Morphisec has been tracking an uptick in the delivery of Ursnif/Gozi during the COVID-19 pandemic. Specifically, we have noticed a significant spike both in numbers and sophistication. The latest delivery methods will many times involve old-school Excel 4.0 macro functionality, which historically is a blind spot for AV detection as it has nothing to do with the VBA macro engine and is integrated as part of the workbook. INQUEST reported the use of similar techniques as part of a Zloader delivery campaign. Interestingly, in the latest campaign, it looks like the malware writers removed the image from the Excel document to avoid OCR heuristic detection following the INQUEST article.
Excel 4.0 was released in 1992, ready for use on Windows 3.0 and 3.1. At its release, Excel 4.0 featured the ability to use macro worksheets as a way to deploy XLM macros for automation. The feature worked well enough and enabled backwards compatibility up to Excel 4.0. The following year, Visual Basic for Applications (VBA) macros were released in Excel 5.0, and macro worksheets were phased out.
As with many other backward-compatible enabled features, these macro worksheets provide plenty of offensive opportunities, seeing as they still function within the current build of Excel. Most of the functionality you can do with VBA can also be achieved using XLM macros, including access to the Win32 API, integrated as part of .xlm, .xls, and .xlsm files. This makes the functionality a viable attack vector for Excel worksheets delivered via social engineering emails.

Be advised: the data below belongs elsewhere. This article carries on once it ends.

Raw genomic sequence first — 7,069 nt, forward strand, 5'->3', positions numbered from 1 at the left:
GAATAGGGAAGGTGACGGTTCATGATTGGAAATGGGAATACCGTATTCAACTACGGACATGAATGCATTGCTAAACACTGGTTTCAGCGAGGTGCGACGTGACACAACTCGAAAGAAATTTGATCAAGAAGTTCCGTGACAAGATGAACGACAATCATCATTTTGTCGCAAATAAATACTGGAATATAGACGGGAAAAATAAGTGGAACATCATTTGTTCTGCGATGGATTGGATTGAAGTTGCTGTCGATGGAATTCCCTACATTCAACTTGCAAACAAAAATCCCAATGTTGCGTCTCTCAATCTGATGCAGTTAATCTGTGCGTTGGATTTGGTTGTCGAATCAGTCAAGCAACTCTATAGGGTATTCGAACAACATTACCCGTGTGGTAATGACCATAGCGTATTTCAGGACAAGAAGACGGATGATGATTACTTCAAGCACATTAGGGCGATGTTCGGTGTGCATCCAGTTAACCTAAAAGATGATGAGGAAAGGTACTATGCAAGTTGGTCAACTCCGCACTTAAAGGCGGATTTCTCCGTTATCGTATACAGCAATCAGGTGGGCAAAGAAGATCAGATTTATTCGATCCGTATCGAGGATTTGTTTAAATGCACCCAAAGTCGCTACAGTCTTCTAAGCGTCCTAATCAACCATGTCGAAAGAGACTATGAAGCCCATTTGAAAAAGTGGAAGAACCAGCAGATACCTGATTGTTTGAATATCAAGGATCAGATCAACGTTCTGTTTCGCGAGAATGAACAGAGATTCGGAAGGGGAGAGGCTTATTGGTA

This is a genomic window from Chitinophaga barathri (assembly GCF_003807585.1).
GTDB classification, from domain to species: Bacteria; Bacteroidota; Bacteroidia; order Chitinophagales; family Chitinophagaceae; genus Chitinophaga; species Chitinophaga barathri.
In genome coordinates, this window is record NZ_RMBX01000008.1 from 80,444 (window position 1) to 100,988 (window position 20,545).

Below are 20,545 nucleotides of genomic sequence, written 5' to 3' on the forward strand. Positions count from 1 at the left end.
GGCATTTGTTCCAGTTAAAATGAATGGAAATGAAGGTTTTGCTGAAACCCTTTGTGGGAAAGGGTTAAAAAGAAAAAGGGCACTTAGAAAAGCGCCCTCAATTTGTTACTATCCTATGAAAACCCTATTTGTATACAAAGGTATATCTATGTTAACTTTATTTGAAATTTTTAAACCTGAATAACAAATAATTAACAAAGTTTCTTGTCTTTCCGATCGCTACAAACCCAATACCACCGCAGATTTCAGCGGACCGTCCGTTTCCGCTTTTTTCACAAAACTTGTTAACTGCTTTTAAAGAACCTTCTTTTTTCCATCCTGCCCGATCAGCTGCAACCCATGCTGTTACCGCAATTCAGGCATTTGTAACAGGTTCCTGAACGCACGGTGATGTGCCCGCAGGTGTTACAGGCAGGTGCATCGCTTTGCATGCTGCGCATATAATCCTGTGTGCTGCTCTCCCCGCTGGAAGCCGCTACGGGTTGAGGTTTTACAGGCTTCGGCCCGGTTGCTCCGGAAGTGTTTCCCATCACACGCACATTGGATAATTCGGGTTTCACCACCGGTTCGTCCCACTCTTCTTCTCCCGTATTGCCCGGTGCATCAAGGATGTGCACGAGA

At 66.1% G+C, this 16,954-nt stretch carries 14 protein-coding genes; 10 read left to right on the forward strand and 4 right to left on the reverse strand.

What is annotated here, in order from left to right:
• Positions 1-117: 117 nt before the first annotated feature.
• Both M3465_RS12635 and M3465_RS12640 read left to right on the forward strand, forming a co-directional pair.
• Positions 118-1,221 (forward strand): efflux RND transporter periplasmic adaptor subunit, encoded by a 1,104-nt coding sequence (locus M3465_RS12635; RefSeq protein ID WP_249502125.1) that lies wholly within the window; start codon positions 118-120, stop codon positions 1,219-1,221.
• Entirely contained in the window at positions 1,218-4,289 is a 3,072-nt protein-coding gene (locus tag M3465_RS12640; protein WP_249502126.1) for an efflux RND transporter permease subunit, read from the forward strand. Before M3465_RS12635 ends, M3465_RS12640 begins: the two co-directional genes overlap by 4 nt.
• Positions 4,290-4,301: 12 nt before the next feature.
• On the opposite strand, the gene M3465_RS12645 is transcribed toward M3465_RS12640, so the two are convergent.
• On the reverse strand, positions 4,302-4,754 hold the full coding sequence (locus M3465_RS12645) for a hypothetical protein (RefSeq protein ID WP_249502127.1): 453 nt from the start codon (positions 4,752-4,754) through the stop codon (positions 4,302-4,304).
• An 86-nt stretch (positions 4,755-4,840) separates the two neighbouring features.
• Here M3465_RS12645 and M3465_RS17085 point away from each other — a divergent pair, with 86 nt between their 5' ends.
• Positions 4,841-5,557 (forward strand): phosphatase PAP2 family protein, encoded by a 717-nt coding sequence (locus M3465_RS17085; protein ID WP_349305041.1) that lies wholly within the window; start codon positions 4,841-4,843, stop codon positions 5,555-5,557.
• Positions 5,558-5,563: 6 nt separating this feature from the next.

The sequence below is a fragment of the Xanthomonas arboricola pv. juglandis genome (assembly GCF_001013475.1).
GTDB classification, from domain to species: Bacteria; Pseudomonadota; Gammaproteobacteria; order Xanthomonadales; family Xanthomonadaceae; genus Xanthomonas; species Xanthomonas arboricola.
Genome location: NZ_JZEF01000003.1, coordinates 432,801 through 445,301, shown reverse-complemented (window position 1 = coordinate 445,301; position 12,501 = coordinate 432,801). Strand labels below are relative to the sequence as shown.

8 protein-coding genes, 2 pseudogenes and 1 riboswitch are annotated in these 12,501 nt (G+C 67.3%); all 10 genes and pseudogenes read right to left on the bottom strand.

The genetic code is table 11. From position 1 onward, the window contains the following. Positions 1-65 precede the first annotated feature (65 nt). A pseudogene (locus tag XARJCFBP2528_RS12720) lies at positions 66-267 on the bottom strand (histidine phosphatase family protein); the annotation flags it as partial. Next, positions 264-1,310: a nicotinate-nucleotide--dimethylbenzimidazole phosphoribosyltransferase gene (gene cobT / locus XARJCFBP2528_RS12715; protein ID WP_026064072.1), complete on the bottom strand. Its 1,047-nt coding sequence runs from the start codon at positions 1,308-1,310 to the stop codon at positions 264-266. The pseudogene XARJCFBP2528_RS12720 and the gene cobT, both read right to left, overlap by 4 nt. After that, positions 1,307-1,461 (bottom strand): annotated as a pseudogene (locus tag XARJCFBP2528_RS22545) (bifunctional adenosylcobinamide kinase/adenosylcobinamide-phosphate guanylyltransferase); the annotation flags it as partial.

We observed this specific campaign, starting at the beginning of January, that uses advanced obfuscation techniques to evade detection. Many of the files have a .xlsm extension and have less than a 3 detection score. A score of less than 3 is not a high enough threshold for a static heuristic-based approach to classify the file as suspicious (not even talking about malicious). For this reason, many detection-based solutions miss this type of file.
Figure 1 -- Low VirusTotal detection rate
The file content asks the victim to enable editing and content in written text rather than an image as mostly seen in these campaigns. Our assumption is that the attacker is trying to evade OCR heuristic detection methods.
Figure 2 -- Asks the victim to enable content by text
In this campaign, the sheet hidden state is set to Hidden. The auto-open sheet can be found by looking at the Name Manager option under Formulas.
Figure 3 -- Auto-Open Cell
The macro worksheet is heavily obfuscated and will start with a number of “RUN” commands that eventually ends with several interesting commands such as “CALL” and “EXEC”.
Figure 4 -- The obfuscated CALL commands
@DissectMalware wrote a tool that deobfuscates these Excel 4 macros. Looking at the output of the tool, we can see the pattern below.
Figure 5 -- Deobfuscated commands.
The macro utilizes the Win32 API function to download the next stage. In this case, it is Gozi.
Ursnif/Gozi continues to change and evolve, showing that threat actors are increasingly looking for any opportunity they might have to evade detection solutions. Morphisec’s customers can be confident that they are protected against the malicious Excel macros delivered by Ursnif/Gozi and others.